2. Don’t Ignore the Risk in Moving Functions Offshore – Your customers in your primary market won’t have sympathy for service outages due to problems in the low cost organization (e.g., telecommunications outages, hurricanes, earthquakes, and other disasters).  Employ a comprehensive risk management strategy in the off shoring project.
  3. Don’t Move Entire Strategic Functions Offshore: Don’t move entire strategic areas offshore (engineering, marketing/sales, IT,  etc) if there is inherit risk in doing so – a risk adverse approach will maintain staffs in both the local & low cost region.  It may be sensible to move entire tactical areas offshore.   If you can move several strategic functions offshore without risk or loss of business, then why not move the entire company?
  4. Don’t Underestimate the Impact of Language Barriers: Don’t staff customer service, call center, or other customer liaison positions with people that can’t speak the customer’s language fluently or understand how to respond to an upset customer.   This applies to offshore positions that communicate with your internal business customers in other departments.  I have two relatives that will never buy another Dell PC again due to communication problems with offshore support representatives.   I had a similar experience myself with Dell offshore support where it took 45 minutes on the phone and three transfers to other representatives to simply get a new CD to reload a computer – after that the CD I received was the wrong one, and I had to repeat the process.   Other low cost sourcing approaches (e.g., home shoring in the local region) will avoid communication issues.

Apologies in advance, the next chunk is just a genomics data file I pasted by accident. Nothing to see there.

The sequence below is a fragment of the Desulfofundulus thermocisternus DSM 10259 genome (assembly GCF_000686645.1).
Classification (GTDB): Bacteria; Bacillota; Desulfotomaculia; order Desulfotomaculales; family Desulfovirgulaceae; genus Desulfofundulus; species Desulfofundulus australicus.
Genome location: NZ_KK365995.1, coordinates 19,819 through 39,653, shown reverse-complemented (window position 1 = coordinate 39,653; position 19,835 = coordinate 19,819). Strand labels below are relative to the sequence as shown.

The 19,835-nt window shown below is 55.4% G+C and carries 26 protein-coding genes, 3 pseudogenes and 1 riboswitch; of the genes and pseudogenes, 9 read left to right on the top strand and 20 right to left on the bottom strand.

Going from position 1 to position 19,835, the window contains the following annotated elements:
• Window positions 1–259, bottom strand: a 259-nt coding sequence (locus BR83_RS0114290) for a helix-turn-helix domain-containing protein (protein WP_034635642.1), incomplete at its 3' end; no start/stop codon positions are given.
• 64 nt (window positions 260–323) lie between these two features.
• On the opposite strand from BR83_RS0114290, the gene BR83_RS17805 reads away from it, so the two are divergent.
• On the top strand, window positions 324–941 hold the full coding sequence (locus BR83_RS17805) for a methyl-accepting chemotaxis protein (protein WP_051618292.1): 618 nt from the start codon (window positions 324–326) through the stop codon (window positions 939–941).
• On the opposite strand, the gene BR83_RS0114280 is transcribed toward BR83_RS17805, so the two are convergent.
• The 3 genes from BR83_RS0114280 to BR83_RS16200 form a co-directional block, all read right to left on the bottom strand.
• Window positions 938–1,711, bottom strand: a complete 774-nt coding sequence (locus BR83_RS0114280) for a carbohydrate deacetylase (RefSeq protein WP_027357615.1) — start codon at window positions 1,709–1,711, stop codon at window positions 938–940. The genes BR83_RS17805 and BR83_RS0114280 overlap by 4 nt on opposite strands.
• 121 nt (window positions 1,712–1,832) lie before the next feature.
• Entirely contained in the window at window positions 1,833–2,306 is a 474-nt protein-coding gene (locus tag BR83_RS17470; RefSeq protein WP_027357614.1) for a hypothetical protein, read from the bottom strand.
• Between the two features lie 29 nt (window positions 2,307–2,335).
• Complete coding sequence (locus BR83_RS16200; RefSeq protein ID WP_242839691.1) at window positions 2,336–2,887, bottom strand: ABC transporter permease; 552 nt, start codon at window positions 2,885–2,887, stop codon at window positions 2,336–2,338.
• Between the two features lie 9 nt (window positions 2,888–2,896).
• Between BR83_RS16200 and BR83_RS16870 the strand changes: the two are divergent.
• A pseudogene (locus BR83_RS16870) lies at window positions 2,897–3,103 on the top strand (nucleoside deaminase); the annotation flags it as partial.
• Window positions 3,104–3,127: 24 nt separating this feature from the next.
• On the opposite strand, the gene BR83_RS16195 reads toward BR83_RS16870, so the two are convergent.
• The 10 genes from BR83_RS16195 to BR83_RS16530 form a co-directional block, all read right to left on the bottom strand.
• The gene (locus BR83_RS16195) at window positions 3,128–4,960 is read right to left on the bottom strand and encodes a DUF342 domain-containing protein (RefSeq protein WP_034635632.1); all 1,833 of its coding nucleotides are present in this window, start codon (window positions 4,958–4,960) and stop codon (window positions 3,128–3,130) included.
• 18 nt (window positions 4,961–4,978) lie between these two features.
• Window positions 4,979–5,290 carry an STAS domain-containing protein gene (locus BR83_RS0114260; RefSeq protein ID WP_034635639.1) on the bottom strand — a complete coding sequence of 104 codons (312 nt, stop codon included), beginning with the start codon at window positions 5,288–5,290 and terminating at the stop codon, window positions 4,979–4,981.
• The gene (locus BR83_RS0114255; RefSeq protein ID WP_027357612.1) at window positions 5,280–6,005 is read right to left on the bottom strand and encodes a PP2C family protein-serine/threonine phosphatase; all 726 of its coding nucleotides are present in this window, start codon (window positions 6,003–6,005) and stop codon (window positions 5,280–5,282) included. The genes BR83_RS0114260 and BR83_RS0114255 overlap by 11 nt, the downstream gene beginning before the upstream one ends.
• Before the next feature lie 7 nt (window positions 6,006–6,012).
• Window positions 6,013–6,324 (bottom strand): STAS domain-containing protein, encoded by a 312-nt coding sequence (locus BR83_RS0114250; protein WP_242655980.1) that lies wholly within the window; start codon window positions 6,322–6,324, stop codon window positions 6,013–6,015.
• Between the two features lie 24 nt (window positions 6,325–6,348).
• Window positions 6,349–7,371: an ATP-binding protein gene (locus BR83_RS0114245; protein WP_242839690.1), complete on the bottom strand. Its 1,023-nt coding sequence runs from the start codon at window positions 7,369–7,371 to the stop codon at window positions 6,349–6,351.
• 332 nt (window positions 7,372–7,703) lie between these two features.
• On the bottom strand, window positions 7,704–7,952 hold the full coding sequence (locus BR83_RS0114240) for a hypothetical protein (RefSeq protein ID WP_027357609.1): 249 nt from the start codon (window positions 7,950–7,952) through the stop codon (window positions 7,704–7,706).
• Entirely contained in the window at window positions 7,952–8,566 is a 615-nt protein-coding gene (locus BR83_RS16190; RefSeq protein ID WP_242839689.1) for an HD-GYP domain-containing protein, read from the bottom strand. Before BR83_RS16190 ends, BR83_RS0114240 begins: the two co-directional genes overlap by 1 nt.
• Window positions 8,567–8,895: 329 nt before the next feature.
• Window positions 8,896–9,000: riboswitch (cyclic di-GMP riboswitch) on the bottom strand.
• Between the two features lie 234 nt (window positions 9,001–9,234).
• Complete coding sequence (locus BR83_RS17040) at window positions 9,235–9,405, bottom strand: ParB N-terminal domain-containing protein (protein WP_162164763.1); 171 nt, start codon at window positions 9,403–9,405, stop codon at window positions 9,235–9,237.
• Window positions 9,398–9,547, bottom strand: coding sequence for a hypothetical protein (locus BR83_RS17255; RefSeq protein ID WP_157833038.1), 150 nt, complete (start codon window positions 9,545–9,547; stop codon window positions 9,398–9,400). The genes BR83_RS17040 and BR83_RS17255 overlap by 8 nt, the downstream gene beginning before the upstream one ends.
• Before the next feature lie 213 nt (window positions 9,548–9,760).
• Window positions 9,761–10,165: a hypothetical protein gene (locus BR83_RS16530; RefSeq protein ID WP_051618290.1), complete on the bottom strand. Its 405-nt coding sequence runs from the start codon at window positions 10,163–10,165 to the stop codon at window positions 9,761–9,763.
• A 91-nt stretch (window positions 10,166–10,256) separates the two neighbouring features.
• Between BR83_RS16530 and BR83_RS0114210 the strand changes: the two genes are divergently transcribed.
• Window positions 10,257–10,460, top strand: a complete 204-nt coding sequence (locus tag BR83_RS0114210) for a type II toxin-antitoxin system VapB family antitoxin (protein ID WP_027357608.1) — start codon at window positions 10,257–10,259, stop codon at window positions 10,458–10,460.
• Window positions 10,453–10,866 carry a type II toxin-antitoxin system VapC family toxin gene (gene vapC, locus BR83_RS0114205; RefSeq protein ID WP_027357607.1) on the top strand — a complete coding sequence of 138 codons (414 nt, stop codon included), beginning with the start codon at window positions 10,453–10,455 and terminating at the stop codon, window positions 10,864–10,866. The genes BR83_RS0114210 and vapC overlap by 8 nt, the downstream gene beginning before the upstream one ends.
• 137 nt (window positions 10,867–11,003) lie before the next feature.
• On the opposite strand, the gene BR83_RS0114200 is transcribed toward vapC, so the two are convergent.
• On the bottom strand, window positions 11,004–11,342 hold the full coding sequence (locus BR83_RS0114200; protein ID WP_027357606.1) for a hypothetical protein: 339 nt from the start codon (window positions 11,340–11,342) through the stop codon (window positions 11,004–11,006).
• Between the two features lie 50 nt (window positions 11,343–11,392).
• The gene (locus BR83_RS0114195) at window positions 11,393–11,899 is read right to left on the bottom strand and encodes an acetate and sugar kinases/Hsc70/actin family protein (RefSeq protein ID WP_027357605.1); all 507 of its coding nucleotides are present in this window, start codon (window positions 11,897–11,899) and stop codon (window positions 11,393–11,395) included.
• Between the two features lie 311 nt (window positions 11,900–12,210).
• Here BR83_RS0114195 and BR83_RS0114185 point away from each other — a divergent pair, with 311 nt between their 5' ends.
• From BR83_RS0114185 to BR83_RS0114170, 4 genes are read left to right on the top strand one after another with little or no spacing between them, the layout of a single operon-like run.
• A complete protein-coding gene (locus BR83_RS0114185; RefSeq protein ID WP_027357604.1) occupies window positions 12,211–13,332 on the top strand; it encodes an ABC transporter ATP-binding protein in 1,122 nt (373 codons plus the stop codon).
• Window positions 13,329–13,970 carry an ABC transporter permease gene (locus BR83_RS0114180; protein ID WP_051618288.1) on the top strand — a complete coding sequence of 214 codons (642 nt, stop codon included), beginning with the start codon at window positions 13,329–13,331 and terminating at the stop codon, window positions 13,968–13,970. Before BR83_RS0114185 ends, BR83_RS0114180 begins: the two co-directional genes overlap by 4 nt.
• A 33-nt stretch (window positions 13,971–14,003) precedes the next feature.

5. Don’t Change too Much at the Same Time: Don’t substantially change your business processes or implement a drastically different organization structure at the same time you create a new off-site team.  Only move existing processes and structures that are working well to the new organization.   Existing experts in the established organization will have difficulty making new processes work in the offshore organization.
  6. Don’t Ignore Security Risk: Moving to low cost countries where intellectual property has less protection will require increased security measures, or may discourage moving security sensitive functions to that country.
  7. Don’t Create “Dependent” Offshore Employees: Don’t allow local employees to “enable” or even coddle offshore employees – local employees may unintentionally create a relationship where the offshore employee asks the local employee for daily direction and other help for the long-term.  While this behavior is desirable in the short-term, the offshore employee must become increasingly independent, or should not be in the position.   Your goal is to create independence and “depth of expertise” in as many offshore employees as possible.  Teach the new employees how to find the answer, don’t just answer their questions.
  8. Don’t Hold on to Poor Performers: Don’t permit weak offshore employees to struggle forever – if they aren’t successful within a few weeks or months (depending on the level of skill required), replace them.  One strong employee may be covering for weaker employees without management being aware – ensure that management controls address these situations.
  9. Don’t Overload your Best Offshore Employees:   “20% of people do 80% of the work” in a new, relatively unskilled organization.   There is a tendency for the less experienced employees to become dependent on a single offshore expert – when that expert becomes overloaded the expert quits, projects fail, or the people dependent on the person fail to develop.
  10. Don’t Ignore the Risk of High Turnover: As the low cost sourcing economy develops, your experienced low cost employees will be in high demand – particularly in strong economic periods.  When one employee leaves for better compensation & benefits, they often bring their colleagues along.

Most of these tips will apply whether you are outsourcing services to a new supplier (onshore or offshore), establishing a new group of offshore direct employees, implementing home shoring, or adopting other low cost sourcing models.